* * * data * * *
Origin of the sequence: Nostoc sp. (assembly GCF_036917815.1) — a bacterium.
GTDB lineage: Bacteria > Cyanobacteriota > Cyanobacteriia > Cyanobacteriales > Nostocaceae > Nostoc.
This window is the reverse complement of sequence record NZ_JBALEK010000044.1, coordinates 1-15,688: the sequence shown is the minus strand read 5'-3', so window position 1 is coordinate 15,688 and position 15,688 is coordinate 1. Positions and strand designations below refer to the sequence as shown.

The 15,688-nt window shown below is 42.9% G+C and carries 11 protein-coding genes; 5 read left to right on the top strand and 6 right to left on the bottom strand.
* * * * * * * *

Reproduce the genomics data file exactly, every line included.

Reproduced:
Origin of the sequence: Nostoc sp. (assembly GCF_036917815.1) — a bacterium.
GTDB lineage: Bacteria > Cyanobacteriota > Cyanobacteriia > Cyanobacteriales > Nostocaceae > Nostoc.
This window is the reverse complement of sequence record NZ_JBALEK010000044.1, coordinates 1-15,688: the sequence shown is the minus strand read 5'-3', so window position 1 is coordinate 15,688 and position 15,688 is coordinate 1. Positions and strand designations below refer to the sequence as shown.

The 15,688-nt window shown below is 42.9% G+C and carries 11 protein-coding genes; 5 read left to right on the top strand and 6 right to left on the bottom strand.